Thursday, 24 March 2016
I’ve been reading a couple of seemingly unrelated books recently. One is Paul Ehrich and Robert Ornstein’s Humanity on a Tightrope, the second is Mythical Trickster Figures, edited by William Hynes and William G. Doty, the third is The Brain That Changes Itself by Norman Doidge, and the fourth is Doidge’s sequel, The Brain’s Way of Healing. In spite of their differences a number of common themes have emerged.
One is how precarious, fragile and interrelated it all is. Whether we are talking about the state of the world or the natural environment, or the health of our bodies and minds, there is a delicate balance which must be maintained for us to continue as individuals as well as a global community. Even when everything seems to be calm, ‘together’, and progressing on an even keel, behind the scenes is an enormous amount of continuous activity, sometimes frantic activity, of networking, repairing damage, filling gaps, offering alternatives, making friends, attacking enemies, discarding rubbish, maybe even recycling, creating replacements...whew...exhausting just to think about it...oops...that’s just engaged another set of neurons and chemical reactions!
What I enjoy about the trickster figure is that it also symbolizes our humanity and vulnerability.* Yet while seemingly part of this conglomerate organic world the trickster does not follow the expected rules or mores. Instead the trickster upsets things. The trickster opens doors that society says should not be opened and asks questions that society would rather not consider, especially ‘why not?’ By doing this the trickster also reminds us that all is not as it seems on the surface, that there are many alternative choices and pathways that can be taken, and we can ,if we dare, go against the norm. These choices may end in disaster, not only for ourselves but for those near us. On the other hand they may also lead to exciting insights, unexpected opportunities and new truths.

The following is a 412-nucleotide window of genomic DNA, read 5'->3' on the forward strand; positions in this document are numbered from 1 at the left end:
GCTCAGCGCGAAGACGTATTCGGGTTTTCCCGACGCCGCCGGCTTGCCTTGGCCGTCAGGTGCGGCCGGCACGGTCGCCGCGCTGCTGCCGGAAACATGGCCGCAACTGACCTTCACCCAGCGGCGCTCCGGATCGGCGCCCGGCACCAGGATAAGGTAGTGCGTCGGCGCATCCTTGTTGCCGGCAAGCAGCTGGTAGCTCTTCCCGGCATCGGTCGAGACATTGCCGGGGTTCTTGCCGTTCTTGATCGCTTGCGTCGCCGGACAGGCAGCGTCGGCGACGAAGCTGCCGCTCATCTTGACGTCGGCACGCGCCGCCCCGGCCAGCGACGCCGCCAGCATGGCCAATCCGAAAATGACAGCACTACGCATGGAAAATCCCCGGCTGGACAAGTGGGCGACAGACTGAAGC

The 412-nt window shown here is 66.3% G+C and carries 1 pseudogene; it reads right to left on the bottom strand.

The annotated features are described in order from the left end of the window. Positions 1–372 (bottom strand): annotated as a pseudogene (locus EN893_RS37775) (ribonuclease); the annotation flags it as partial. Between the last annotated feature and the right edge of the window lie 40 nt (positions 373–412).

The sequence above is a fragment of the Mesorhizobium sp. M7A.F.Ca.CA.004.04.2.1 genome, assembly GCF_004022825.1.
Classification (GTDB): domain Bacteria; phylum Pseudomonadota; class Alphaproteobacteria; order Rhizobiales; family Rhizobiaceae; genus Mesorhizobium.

Whereas the Trickster does not seem to reflect before taking action, we are challenged by the Trickster’s actions and the results of those actions to reassess our own biases and assumptions about life. Erlich’s and Ornstein’s book challenges us to reflect on the direction we are taking with the choices we are making as a global community. Their main focus is for people to take the time to listen to, and develop empathy for, the natural world and each other. Doidge’s work addresses, among other things, the human brain’s need for reflection so that regeneration can occur, and to calm down the ‘overdrive’.
In Australia autumn has finally arrived after a very long summer. Autumn is the in between season and in one sense can also be viewed as the season on the tightrope teetering between summer at one end and winter at the other. We know where it is going, or we’re pretty certain, and that winter is next on the agenda. On the other hand we will never be sure where the Trickster will end up: whether he/she will fall, remain balanced, go forward or backwards, or have thought of some impossible alternative. So too when the figure on the tightrope is used as a metaphor for the human world and the environment, as in Erlich's and Ornstein's book. We have no way of knowing the outcome in these contexts either. What we do know is we have choices - for ourselves, our world and in relation to others - and in order to make informed choices and for our own health, we need time to assess and time for reflection. Perfect for Autumn.
and a time of preparing for long nights ahead
c. Annette Maie, 2016
*Note. It also reminds me of the vital roles performing artists, visual artists and writers can play in society when they and their work function in the same way as the trickster.